REVIEW gig Old Subbacultcha Old Subbacultcha

Stevie Wonder and Aerosmith deliver the goods at the Calling Festival

A less 'Hard Rock' and more soulful feel to this year's event...

Calling Festival @ Clapham Common, 26/27th June 2014.

In the luxurious surroundings of Clapham Common (OK, most parks look the same regardless, but this is much closer to my house than the Olympic or Hyde Park) a festival full of genuine legends and great up 'n coming acts descended for a weekend of Rock and Soul bliss. Calling Festival (once partnered up with Hard Rock Cafe) has been delivering a stunning array of headline artists to our fair capital for years now. The Who, Pearl Jam, Bruce Springsteen, Paul McCartney and many more have graced the hallowed stage, delivering much talked about shows to the crowds. In the case of Bruce and Macca, they caused quite a stir when over-running their slot time.  Naughty Rockstars, giving the audience what they want when Oligarchs residing in billion pound properties nearby complained to whichever dodgy Tory MP they have in their pocket. This year sees the return of Soul legend Stevie Wonder and a first time for Rock icons Aerosmith to headline the Festival. Between the pair they have over 50 classic hits and I for one couldn't wait to finally cross Aerosmith off my bucket-list of bands to see.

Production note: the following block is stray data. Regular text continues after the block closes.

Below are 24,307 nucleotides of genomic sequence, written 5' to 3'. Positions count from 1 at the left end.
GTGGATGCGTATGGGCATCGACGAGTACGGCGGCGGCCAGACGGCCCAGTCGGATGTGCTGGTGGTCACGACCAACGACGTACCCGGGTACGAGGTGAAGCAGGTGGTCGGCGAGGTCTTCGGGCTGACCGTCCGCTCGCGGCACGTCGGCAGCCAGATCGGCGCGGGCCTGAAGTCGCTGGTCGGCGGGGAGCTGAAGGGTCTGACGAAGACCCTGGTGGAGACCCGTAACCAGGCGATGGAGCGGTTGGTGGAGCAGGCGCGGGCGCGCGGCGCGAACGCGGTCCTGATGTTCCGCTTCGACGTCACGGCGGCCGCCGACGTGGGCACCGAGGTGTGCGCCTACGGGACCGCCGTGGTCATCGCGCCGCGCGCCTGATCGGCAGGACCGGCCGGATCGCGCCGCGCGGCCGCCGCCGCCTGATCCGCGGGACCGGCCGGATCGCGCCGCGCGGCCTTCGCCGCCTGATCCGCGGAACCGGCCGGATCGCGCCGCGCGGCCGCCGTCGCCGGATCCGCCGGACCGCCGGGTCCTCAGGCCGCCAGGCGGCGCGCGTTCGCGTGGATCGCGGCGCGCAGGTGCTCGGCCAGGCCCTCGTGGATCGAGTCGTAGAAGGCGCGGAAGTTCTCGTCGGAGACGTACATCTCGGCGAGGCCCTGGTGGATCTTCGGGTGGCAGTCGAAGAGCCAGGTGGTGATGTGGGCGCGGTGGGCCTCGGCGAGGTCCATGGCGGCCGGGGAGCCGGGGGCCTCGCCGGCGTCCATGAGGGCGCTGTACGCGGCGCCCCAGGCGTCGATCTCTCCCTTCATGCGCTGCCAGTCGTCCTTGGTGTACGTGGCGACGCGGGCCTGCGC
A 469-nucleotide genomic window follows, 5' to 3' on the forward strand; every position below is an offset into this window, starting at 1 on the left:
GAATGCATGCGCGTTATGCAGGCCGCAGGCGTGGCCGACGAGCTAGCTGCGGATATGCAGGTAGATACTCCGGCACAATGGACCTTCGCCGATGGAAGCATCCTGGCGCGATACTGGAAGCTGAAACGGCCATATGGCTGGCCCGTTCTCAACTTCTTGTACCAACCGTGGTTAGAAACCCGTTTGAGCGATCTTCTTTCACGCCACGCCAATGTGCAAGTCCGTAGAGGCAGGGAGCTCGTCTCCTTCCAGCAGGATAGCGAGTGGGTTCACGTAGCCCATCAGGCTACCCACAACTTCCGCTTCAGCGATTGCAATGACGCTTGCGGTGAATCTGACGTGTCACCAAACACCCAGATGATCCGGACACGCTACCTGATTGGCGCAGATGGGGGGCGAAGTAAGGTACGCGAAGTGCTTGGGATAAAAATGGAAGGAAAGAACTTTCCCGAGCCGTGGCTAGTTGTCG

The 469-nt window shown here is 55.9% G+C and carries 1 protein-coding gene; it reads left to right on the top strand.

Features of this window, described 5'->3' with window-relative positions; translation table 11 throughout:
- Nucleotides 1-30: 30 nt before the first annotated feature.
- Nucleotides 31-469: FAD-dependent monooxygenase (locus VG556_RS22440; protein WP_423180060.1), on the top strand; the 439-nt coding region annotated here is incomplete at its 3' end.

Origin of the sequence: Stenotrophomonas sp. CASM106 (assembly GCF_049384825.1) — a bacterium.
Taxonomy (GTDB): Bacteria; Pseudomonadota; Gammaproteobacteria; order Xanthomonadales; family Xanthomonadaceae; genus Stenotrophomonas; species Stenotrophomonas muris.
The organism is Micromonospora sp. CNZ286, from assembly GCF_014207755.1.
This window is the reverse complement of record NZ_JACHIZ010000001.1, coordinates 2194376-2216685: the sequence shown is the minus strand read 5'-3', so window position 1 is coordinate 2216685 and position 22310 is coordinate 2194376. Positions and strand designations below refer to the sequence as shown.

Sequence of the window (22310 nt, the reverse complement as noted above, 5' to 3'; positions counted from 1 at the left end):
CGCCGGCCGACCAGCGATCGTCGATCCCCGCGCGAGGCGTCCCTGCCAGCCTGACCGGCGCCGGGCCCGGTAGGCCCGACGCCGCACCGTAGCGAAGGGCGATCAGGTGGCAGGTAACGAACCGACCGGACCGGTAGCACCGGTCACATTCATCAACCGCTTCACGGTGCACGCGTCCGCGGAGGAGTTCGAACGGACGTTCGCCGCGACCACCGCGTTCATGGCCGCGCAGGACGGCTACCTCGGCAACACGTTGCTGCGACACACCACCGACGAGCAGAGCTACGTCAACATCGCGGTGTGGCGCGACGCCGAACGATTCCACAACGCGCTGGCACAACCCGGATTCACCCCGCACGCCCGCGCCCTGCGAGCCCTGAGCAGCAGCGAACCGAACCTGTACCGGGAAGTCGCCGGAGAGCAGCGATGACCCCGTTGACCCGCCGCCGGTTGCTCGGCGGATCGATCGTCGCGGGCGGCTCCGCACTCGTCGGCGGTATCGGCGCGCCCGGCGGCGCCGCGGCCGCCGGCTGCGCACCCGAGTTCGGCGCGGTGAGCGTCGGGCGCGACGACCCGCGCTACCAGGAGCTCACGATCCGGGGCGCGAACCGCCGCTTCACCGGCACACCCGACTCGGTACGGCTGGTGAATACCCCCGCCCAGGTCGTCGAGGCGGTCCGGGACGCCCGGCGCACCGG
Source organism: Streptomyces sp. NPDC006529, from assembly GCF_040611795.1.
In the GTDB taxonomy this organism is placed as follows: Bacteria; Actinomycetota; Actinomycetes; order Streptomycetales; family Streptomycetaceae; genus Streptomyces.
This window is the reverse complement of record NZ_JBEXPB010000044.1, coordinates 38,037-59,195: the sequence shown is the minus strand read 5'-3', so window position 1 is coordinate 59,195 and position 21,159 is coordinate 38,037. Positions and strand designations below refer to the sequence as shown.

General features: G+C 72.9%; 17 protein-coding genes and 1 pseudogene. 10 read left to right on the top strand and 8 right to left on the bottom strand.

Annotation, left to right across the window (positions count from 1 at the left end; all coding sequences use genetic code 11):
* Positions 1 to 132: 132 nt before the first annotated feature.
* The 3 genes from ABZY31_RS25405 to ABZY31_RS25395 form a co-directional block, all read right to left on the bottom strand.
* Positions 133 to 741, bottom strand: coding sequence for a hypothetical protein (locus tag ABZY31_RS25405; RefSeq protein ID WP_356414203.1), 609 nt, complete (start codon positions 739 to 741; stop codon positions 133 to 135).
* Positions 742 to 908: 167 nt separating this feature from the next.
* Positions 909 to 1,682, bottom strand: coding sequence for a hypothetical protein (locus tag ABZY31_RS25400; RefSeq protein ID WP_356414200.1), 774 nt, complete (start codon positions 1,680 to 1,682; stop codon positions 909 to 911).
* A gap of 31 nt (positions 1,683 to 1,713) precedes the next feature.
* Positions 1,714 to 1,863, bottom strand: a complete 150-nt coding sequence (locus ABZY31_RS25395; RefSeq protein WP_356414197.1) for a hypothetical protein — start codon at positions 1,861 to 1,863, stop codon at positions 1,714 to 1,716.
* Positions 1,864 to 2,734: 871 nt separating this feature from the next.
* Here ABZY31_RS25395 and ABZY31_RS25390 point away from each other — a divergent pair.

aero2Saturday started with a bang... A hard-hitting, youthful and explosive bang. Attention grabbing newcomers (and former new artists of the day here on Subba-Cultcha) Radkey delivered a fine set to kick proceedings off. Sounding somewhere between the Misfits, Ramones and Trash Talk, their riotous rawk wins over many new fans and works as the perfect cure for those suffering hangovers. Lonely The Brave are in a totally different position, whilst still relatively new, the secret is quite clearly out about them. Many a journo delivering hyperbole about them in mass quantities, stuttering comparisons to U2, throwing in predictions of world domination. If the lads weren't such nice guys it could quite easily go to their heads, but instead we're treated to a humble and earnest show from start to finish. Their music has the anthemic quality of all those arena-filling bands they get compared to, but underneath it all is an energy you only really get from listening to a lot of post-hardcore and emo records in your youth. Harnessing the power of many influential 90's bands and fusing it with the anthemic bite of prime-Pearl Jam without sounding saccharine (or Creed-like) is no mean feat, and for once the hype is totally justified about a young rock band, who would've believed it?! Finally, the moment we've been waiting for, ladies and gentlemen, if you really think seeing the Rolling Stones is a 'great show', then you'll be shitting in a bucket after witnessing the joyful brilliance of Aerosmith live. Whereas one Rock behemoth has become somewhat limp through the years, Aerosmith have always had a muscular muscian-manship underpinning everything; more Led Zep, less Stones. Live it's just a non-stop party (including many of the musicians, friends and family on the side of the stage). Sure, their bassist and guitarist (who isn't Joe Perry) do look like they're a little past their bed time in a sitcom older uncle sort of way, but those drums are monumental throughout, Perry is a playful and eye-catching figure delivering frenetic licks, pulling every guitar-god pose possible, and what can you say about Steven Tyler that hasn't been said before? The guy lives and breathes rock 'n roll, he is the very embodiment of what you'd expect from a living rock 'n roll legend, and throughout the set you just can't take your eyes off of him. The live set has many interesting AV cut aways on the huge screens (the cartoon versions of themselves being the best), but it's the tunes you came for, as for tightly packed sets chock full of hits, Aerosmith are the masters regardless of what is currently capturing the zeitgeist. We're treated to 'Eat The Rich', 'Lovin' An Elevator', 'Sweet Emotion', 'Walk This Way', 'Cryin', 'Don't Wanna Miss A Thing' and many more hits with a few covers and new tracks thrown in, it's a truly amazing thing to behold!